Field Day 2015 – A (Bunch Of) Reflections

Art & Culture

As chat reaches fever pitch surrounding the creative brain drain – with costs spiralling way out of control – that London is undergoing, it’s refreshing to see a festival of what is by all accounts, a pretty avant-garde line-up sell out a Saturday with Caribou as a headliner. OK, he's a 'pull' but a festival that doesn't have to resort to the same ten headliners gets a big tick in our book. 

Field Day has mutated and matured from a hipster-before-hipster-even-existed East End meet and greet into a diverse left-of-centre inner-London festival underground behemoth (if you can write such a thing) spanning the whole breadth of the musical spectrum. The programming has come on leaps and bounds to the point where it's completely normal to have Malian kora players rubbing aural shoulders with pummelling Berghain techno, underground hip-hop next to left of centre pop and angular guitars next to afternoon dub sunshine. Boasting great sound for a London festival, great food and great music it is put simply; the best of the best when it comes to a metropolitan festival… and you get to take to the tube home instead of crawling back to a sweaty tent.   

It’s boring to read one person’s opinion on a festival when there’s so much on offer… so we’ve gone for a few plus there's a full photo feature from a friend who came out of retirement just for this gig. 

Let's start with a nice picture of his from the stage for Toumani & Sidiki Diabate: 


Weekend highlights from an editor's perspective:


Weatherall b2b Avery, Tala, Clark, the amazing Toumani & Sidiki Diabate, Ghost Culture, Todd Terje, John Talabot, FKA Twigs. Our first ever outing with Nina Kraviz (excellent) in place of Caribou.

Sunday highlights: 

Justin Robertson, Heavenly Jukebox, Mac Demarco, Patti Smith and the mighty Ride who sounded even more vital than when we saw them up in Oxford earlier in the year. 

Field Day 2015: 4.76354 out of 5 from where we were sitting and standing.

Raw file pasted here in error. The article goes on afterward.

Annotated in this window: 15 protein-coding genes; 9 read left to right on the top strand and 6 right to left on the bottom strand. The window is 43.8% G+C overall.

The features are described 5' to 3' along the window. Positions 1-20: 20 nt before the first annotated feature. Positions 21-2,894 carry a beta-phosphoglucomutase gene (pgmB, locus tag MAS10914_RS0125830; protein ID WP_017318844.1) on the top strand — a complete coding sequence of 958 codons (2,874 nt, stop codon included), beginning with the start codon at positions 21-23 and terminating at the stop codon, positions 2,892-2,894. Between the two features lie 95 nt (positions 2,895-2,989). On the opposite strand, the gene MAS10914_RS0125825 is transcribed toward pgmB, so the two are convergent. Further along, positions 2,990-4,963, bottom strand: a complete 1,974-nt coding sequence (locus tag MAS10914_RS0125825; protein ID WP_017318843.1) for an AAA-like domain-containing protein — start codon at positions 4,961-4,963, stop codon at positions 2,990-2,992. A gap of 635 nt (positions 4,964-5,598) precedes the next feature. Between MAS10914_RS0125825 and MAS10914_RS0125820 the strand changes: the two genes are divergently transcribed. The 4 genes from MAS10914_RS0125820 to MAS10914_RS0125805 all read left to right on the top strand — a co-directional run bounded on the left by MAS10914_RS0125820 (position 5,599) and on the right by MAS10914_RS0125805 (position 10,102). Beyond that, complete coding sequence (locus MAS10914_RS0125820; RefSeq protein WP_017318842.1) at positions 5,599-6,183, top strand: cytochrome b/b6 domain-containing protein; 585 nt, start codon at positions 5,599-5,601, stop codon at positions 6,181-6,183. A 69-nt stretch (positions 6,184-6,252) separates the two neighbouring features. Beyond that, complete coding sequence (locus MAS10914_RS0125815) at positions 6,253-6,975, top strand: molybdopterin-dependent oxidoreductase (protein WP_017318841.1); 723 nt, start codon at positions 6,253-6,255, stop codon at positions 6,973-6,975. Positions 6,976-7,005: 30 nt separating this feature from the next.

Field Day Saturday – Geoff Chang

I’d let you crucify me any day,” blurted one of the village MCs over the PA system to a hairy tugger dubbed Jesus. The game? Tug-of-war. The setting? Victoria Park. Welcome to Field Day.

The immaculately-styled crowd know their Voodoo Ray’s from their Papa John’s, their London Pale Ale from their Red Stripe, their Broadway market from their Borough, and – most importantly (you’d hope) – their Dettmann from their Klock.

Along with the music there was plenty of family fun such as the early village mentality entertainment, featuring the aforementioned war of tugging and other street party classics like a good ol’ sack race and raucous cake-eating contests. My first musical foray was to the Bugged Out tent to check out Daniel Avery b2b with Andrew Weatherall, a pairing that pitted sonic youth against sagacious experience. Despite it being a strong set, half two in the afternoon felt a little too early for electronic music of this kind, however, so I went in search of something a little lighter.

Believing one of Floating Points’ funk-filled sets to be a more suitable way to ease into the day, I gave it a go. I should have expected the ‘Plastic People effect’ to not quite work in a tent to a crowd in its thousands. Still, it was nice to hear Mary Clark’s ‘Take Me, I’m Yours’ and ‘I Like It’ by Madcliff. In contrast, Run the Jewels brought an almighty ruckus to proceedings. All that was needed was a song or two to feel the full impact of their aggressive, yet inviting, ‘stick-your-middle-fingers-up’ attitude.

I made sure to check back regularly on Bugged Out and, sure enough, it was always rammed and rocking. I was lured in by Marcel Dettmann (cue Jesus comparisons) b2b with Ben Klock who served up the type of techno weaponry that their surnames conjure up. Dettmann’s glossy locks looking like they could sweep away Klock’s crew cut any day of the week in a duel of hairstyles. 

It's always nice to leave festivals one new act the wiser and it was Kaleida who impressed most. There’s something convincingly vulnerable when a singer goes barefoot, that they’re not only opening their soul, but that the resulting sound will also be alluring. Their blend of sensitive electronica reminiscent of BANKS crossed with London Grammar proved they had both style and substance.

The sunny intervals highlighted the important role of the bandstand DJs – the ‘unsung heroes’ of festivals. They perfectly provided the ceremonious coming together of people who wanted to shake their stuff in the sunshine, leading me to forget we were actually in London and not some pasture of Tory-occupied middle England. Smiles and sunshine vibes all round, there was a lot of love for the jammed-out version of Toto’s ‘Africa’ cheekily dropped by Shura.